I’ve done over three hundred interviews and off the top of my head I cannot think of one disorder or disability I have covered that did not have sensory issues as a feature. Sensory issues are HUGE! Lights, sounds, smells, textures are land mines for some of these kids. Over all other issues I think sensory triggers are by far the hardest to deal with and the hardest to avoid. If you have not already, start a sensory tool box for your child. Find what works for them, some kids do well with lightly shaded sun glasses for fluorescent or bright lighting, chewables like Kid Companions Chewelry for those who chew on sleeve cuffs or collars when anxious, seamless socks or soft clothing for those who have issues with different textures. Fidgets like stress balls or squeeze toys that keep hands busy can be very helpful in helping a child self sooth. An Ipod with music that regulates them (and it may not be Mozart by the way) for those with sound sensitivities gives them a chance to cancel out some of the audio that not only over stimulates them but may physically hurt them. Is it rude to have your child or teen wearing ear buds at a gathering, well it’s not optimal but whats really rude is knowing that your child may meltdown or rage and not taking measures to avoid it. Whatever helps them will help you.

Some children with obsessive compulsive disorder or autism do not like being touched or hugged. Kids with OCD often feel “uneven” if touched on one side and not the other making them very uncomfortable. If old enough, let them participate in finding a solution to those aunts and grandmas hugs and pinches. Let them be your guide and do not dismiss what you may not be able to feel. Children with Tourette Syndrome often have discomfort when suppressing their tics, it was explained to me by a 12 year old boy that it is like an itch you just cant scratch and it distracts you from being able to focus in school or have fun at parties. Here is another time to discuss finding a place to release some of the tics if they are suppressing them. Often when kids know they have an “out” they are less anxious and less anxiety helps to decrease obsessive rituals and thoughts as well as tics. Kids with ADHD and hyperactivity are just that, hyper active, this can be a great thing on a warm summer or spring day running around the park or someones backyard but at an indoor holiday party they may not make the perfect guest. Consider a little exercise before you go, maybe a quick run or jumping jacks to work off some of that energy and get the calming endorphins going.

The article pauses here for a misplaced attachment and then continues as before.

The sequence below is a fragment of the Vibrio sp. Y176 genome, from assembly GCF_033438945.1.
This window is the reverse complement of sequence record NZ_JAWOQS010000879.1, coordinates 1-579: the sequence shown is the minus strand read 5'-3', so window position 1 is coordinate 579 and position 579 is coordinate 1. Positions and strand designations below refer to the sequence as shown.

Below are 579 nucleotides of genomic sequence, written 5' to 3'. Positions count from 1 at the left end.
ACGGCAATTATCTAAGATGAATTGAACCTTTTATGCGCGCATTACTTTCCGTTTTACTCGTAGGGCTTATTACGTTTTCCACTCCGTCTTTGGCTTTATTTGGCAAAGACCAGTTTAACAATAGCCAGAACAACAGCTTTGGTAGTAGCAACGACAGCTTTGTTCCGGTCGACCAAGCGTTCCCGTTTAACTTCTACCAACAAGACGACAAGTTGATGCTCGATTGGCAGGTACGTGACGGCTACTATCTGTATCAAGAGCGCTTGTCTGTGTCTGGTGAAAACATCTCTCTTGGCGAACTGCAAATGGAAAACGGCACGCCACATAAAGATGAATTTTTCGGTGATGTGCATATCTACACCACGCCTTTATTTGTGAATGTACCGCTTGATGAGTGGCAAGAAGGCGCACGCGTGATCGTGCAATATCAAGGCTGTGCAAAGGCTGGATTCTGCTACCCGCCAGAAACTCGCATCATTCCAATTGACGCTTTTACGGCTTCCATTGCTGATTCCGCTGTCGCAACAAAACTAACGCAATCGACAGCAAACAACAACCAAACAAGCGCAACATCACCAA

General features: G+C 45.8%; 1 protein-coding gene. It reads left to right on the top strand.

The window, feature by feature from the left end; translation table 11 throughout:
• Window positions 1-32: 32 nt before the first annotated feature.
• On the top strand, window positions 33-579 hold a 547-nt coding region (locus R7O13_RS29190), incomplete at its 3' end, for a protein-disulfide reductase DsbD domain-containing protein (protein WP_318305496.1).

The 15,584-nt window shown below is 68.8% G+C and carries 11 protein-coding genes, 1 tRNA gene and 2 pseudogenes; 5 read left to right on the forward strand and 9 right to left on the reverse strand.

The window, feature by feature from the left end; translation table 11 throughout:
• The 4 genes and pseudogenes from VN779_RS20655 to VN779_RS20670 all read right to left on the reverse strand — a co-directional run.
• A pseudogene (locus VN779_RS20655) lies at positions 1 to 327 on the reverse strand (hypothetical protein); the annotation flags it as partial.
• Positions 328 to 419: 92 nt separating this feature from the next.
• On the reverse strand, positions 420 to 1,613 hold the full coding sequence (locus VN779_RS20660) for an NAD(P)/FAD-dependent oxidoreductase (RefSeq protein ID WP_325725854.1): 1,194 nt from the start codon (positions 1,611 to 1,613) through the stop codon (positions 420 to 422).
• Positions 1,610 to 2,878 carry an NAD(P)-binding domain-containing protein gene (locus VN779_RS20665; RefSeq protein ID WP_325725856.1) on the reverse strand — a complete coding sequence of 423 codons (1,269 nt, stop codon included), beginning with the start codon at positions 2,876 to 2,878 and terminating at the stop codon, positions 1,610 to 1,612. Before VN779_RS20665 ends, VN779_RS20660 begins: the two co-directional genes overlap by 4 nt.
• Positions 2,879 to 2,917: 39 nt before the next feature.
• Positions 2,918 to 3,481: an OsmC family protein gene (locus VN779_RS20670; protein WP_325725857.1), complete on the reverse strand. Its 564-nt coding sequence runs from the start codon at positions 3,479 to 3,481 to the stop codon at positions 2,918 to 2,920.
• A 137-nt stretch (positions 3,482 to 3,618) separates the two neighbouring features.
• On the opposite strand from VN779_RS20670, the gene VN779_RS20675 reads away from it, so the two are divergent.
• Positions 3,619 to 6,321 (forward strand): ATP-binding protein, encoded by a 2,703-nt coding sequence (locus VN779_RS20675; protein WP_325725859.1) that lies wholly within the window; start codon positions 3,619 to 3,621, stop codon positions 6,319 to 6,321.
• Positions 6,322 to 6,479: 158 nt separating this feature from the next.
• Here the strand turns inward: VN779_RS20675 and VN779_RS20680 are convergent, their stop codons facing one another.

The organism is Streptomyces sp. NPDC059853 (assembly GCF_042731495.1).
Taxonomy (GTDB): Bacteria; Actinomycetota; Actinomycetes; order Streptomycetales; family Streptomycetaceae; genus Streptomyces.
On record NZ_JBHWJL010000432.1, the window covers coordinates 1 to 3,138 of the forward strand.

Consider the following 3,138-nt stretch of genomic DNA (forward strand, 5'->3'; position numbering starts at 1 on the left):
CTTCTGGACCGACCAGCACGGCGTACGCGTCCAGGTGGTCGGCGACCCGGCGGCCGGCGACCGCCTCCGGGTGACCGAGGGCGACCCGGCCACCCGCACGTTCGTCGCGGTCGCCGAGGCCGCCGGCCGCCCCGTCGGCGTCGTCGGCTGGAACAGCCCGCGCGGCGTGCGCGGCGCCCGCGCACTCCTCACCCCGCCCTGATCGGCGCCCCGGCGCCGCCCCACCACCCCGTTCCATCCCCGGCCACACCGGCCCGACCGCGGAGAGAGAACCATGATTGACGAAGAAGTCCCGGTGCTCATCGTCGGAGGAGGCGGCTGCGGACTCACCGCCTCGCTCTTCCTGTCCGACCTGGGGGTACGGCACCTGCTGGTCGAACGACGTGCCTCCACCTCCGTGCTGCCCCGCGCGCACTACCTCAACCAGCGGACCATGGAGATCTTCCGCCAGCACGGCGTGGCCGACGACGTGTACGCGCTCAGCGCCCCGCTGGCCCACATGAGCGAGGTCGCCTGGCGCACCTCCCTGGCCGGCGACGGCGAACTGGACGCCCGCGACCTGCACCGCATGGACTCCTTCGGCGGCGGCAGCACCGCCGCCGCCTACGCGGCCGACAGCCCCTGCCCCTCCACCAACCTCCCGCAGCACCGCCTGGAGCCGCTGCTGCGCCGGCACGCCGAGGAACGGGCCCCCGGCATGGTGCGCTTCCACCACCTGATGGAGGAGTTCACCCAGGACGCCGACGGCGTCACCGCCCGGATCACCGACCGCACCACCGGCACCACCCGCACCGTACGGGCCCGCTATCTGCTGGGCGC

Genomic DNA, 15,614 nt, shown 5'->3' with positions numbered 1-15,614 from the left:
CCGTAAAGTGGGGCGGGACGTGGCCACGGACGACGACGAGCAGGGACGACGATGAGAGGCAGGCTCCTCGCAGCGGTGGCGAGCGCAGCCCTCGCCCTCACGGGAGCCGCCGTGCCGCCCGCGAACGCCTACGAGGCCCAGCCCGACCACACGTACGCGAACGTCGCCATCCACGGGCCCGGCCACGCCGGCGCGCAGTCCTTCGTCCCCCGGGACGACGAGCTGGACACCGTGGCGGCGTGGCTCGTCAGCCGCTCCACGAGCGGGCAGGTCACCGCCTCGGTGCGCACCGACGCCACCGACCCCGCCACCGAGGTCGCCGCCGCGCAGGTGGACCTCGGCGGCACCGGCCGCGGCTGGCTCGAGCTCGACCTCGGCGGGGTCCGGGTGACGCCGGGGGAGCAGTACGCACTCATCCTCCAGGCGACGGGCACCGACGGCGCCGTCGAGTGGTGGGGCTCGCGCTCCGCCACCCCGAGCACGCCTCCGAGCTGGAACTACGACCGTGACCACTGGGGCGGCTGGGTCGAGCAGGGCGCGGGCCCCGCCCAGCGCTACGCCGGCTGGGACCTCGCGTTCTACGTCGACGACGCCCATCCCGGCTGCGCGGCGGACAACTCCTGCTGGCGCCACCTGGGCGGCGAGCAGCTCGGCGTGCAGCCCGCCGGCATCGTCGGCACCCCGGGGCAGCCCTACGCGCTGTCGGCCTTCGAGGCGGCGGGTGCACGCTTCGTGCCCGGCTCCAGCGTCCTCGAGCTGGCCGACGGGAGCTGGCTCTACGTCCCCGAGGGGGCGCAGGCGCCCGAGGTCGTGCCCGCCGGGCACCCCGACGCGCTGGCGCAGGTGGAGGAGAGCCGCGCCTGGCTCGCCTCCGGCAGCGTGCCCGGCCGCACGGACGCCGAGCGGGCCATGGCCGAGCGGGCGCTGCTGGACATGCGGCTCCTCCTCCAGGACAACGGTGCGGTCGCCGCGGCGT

Special needs kids who are taking medications need to stay on schedule. Plan meals and snacks around medication times to avoid the crash that often accompanies stimulants or irritability that accompanies a missed antidepressant time. Ask your host what time they plan on serving meals and what they are serving so you can plan accordingly. Better you be a little forward than your kid be very miserable.

If your kid is one of those that hits the wall as they say, the ones that quite clearly have that cut off point where they have had enough, consider taking two cars if you can. There is nothing harder on everyone than an overwhelmed, tired and stick a fork in me because Im done kid. It is not fair to the siblings and it is not fair to the child. Having two cars gives the child the option (again when they know they have an out they often don’t need to use it) to go home when they need to. Yes, it is inconvenient for one parent to have to leave but it is better for everyone. Going home should not be a punishment it should be a compassionate way of letting them know that you “get them” and you understand that for many possible reasons they may be tired or overwhelmed or just plain done. We need to remember that children with neurobiological disorders can be exhausted by their symptoms and are not always capable of long outings the same as others are. Offering them an option of going home to watch a movie or rest is not indulging or spoiling, it is compassionate parenting. If your child “hits the wall” talk to them about it, ask them how they would like to handle it. As I said, this is not a punishment, this is an act of kindness and a way of teaching your child to self advocate and express their feelings, it is also an opportunity to build trust.